Simon, the cycle guy!

Next day I had three Chinese companions with me and so we decided to rent a motor-bike and go around outside the city. The bike costs about USD 5 for a day and mine came with a full tank. We started at around 8 AM from the hotel to go to a small village called Nam Ban. Nam Ban is about 30 kms south-west of the town and is famous for a Silk factory and Elephant waterfall. The road is decent for the most part except when you have to go down a mountain, where road-widening work is in progress and hence its more of a dirt road. It took us just over an hour to reach Elephant waterfalls. The entrance is VND 10,000. There is a small river running at the same level as we were standing. Moving slowly it takes a sudden dip in the form of a waterfall. It was not rainy season and yet there was enough water falling down to make a thunderous noise. The view in the background is quite beautiful with green hills. There is a small, steep path leading to the base of the waterfall. You can inch closer and closer and can almost go behind the waterfall, as we did. But beware of slippery surface and avoid breaking your leg!
In contrast to this thunderous waterfall, there is quite a peaceful pagoda on the same hill, known as Linh An Pagoda. There are in all 5 Buddha statues inside, 3 Buddhas flanked by 2 multi-armed Buddhas.
Biking on the dirt road

Elephant Waterfall

Just behind the fall


Taking a coffee break, we headed to the Silk factory which is less than a kilometer from the waterfalls (when coming from Dalat, you will see Silk factory first on the left). Entrance again was VND 10,000. As we entered the shop floor the smell of the air changed alarmingly. It definitely was not the best of the smells and it took us some time to get used to it. There were a number of tourists here with their guides explaining how the silk making works. There were two lines of silk production, with at least 5 women standing on each side of each line. In front of each woman there was a basin with boiling water containing many cocoons. The hot water makes it easier to separate silk threads from the cocoons which then were being fed into multiple spinning reels above the basin. Once all silk extracted, cocoon (now looking like a dead bug) were being thrown in a dustbin. There is also a small cafe and a small shop in the factory where you can buy silk products.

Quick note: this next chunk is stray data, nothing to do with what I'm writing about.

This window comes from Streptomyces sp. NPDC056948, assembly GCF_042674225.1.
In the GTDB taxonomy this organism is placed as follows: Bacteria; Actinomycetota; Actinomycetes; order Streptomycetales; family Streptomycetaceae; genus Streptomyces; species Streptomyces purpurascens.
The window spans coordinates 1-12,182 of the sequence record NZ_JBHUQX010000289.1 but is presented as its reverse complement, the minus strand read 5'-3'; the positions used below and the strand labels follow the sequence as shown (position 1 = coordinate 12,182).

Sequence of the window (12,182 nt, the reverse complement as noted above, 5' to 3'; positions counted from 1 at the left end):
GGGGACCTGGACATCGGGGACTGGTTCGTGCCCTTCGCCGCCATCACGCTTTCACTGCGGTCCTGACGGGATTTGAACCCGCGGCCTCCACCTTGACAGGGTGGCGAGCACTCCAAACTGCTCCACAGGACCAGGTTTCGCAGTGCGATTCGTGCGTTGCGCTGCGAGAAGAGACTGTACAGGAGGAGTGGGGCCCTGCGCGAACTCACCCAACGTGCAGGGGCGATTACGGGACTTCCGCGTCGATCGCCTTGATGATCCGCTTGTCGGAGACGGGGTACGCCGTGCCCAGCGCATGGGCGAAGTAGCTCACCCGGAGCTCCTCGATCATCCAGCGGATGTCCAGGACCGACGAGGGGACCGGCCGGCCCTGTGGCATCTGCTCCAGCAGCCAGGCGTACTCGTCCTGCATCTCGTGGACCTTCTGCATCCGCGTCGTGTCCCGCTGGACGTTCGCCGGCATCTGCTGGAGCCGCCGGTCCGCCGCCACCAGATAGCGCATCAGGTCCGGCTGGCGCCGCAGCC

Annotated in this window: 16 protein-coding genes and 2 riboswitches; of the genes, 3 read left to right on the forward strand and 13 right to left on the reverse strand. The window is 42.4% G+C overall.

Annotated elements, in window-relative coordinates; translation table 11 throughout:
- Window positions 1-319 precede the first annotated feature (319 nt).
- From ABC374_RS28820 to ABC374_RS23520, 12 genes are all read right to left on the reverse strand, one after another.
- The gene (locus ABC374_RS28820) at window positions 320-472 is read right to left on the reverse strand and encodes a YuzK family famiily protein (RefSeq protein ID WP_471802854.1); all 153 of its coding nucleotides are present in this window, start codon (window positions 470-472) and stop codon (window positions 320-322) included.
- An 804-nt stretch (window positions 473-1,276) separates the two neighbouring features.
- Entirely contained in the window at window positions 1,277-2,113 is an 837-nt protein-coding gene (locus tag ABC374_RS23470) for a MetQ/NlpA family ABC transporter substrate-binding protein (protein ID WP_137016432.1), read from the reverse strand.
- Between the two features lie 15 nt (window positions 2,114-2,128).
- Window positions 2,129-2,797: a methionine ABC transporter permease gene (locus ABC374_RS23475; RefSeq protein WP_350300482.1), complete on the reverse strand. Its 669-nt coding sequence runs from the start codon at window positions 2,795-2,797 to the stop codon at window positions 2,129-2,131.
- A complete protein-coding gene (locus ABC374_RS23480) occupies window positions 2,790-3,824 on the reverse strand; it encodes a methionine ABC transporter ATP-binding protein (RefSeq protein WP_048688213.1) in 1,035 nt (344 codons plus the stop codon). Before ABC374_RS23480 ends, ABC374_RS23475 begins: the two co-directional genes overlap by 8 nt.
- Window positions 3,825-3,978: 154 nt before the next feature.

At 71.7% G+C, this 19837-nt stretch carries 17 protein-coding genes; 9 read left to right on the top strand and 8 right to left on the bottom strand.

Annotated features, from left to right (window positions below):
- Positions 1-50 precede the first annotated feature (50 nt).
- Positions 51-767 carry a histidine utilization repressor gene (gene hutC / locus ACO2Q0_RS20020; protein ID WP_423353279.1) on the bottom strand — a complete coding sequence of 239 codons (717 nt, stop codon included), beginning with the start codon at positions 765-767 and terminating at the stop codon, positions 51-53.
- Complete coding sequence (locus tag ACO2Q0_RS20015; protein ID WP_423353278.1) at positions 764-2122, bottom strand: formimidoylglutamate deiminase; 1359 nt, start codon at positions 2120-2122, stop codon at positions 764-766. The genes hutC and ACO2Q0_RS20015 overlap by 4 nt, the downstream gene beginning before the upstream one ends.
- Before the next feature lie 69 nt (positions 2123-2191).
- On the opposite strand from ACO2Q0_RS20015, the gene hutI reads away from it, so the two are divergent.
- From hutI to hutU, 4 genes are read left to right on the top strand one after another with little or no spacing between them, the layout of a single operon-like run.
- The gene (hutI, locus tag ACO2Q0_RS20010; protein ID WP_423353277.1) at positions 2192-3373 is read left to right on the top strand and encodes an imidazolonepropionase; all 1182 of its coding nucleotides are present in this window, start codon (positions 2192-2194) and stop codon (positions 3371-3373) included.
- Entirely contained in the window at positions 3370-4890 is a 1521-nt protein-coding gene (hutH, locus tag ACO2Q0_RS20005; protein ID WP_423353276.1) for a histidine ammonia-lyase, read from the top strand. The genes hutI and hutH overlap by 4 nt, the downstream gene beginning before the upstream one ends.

Separating the thread

Shop floor line

After extraction of silk is complete

Cocoons before extraction

Silk worms

Our next stop was Mount Lang Biang which is around 13 kms north of the city. There is a way to go to the mountain directly from Nam Ban village but the road is not good. So we decided to cross the city instead. From the city center it took us 15 minutes to reach the base of the mountain. The entrance here was VND 20,000 which includes entry to the park and entry to the Lang Biang Peak trail. There is a tar road leading up the mountain till the start of the trail. It takes 2 hours on foot and 15 minutes by Jeep. Jeep costs about VND 400,000 which can be shared among 10 people. We started on foot. At the base there are a few hills with green grass and a few horses feeding thereon. As you go further you enter thick Pine forest which provides enough shadow to protect you from the Sun. At times the path can be very steep and a multiple breaks may be required before going further. Be sure to carry enough water if you decide to go on foot. The walk is good enough for most of the times, except for the Jeeps zooming past making loud noise. It is possible to go off the main road and do some real hiking, but beware of the direction you are heading. Within 2 hours we were at another ticket booth where the trail to Lang Biang Peak starts. The trail goes through a jungle which gets denser at times and the path narrows down allowing only one person to pass at a time. It is extremely quiet once you enter the trail, with no more vehicles to disturb the nature. There are a lot of birds and a few rare species of animals here so if you have time, you can stop and observe the woods for signs of any animal life. With evening closing in we continued on! The trail is over 2 kms and last 600 meters or so are a set of very steep steps. This is the toughest part and takes most of the energy. We caught up with another big group who started an hour before us and then joined them for the rest of the trail. Reaching the top gives you the most satisfying sensation. You are on top of the world! No other peak around even nearly high as Lang Biang. In the front you can see Dalat city scattered. Around are many more mountains, all thick with tall Pine trees. The wind is strong at the top and cool; and takes out all the tiredness you feel from climbing. Its quite easy to lose the sense of time here and the large group as we were, we stayed there for a long long time. Just breathing in the success.

The trail

View from the top

City sprawling below

Our little group
As I rode back to hotel, a realisation dawned upon me that I actually enjoyed my stay here. What looked like only a honeymoon destination in the beginning has much more to offer a backpacker. But be ready to take a motor-bike and venture out of the town.

1 comment: